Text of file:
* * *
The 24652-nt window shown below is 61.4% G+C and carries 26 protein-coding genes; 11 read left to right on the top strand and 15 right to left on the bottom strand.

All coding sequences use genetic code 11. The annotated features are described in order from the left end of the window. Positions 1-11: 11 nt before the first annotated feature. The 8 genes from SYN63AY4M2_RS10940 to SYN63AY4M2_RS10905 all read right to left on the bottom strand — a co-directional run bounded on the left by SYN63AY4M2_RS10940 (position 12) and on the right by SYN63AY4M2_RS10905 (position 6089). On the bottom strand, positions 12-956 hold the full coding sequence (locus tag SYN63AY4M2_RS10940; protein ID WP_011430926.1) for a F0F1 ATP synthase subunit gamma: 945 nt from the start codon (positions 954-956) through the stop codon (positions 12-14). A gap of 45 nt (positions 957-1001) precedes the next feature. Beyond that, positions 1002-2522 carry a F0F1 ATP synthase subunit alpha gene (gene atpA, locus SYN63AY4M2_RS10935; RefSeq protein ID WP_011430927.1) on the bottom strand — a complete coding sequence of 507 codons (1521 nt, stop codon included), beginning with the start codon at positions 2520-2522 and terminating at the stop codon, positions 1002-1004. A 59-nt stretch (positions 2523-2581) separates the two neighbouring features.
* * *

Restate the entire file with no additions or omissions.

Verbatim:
The 24652-nt window shown below is 61.4% G+C and carries 26 protein-coding genes; 11 read left to right on the top strand and 15 right to left on the bottom strand.

All coding sequences use genetic code 11. The annotated features are described in order from the left end of the window. Positions 1-11: 11 nt before the first annotated feature. The 8 genes from SYN63AY4M2_RS10940 to SYN63AY4M2_RS10905 all read right to left on the bottom strand — a co-directional run bounded on the left by SYN63AY4M2_RS10940 (position 12) and on the right by SYN63AY4M2_RS10905 (position 6089). On the bottom strand, positions 12-956 hold the full coding sequence (locus tag SYN63AY4M2_RS10940; protein ID WP_011430926.1) for a F0F1 ATP synthase subunit gamma: 945 nt from the start codon (positions 954-956) through the stop codon (positions 12-14). A gap of 45 nt (positions 957-1001) precedes the next feature. Beyond that, positions 1002-2522 carry a F0F1 ATP synthase subunit alpha gene (gene atpA, locus SYN63AY4M2_RS10935; RefSeq protein ID WP_011430927.1) on the bottom strand — a complete coding sequence of 507 codons (1521 nt, stop codon included), beginning with the start codon at positions 2520-2522 and terminating at the stop codon, positions 1002-1004. A 59-nt stretch (positions 2523-2581) separates the two neighbouring features.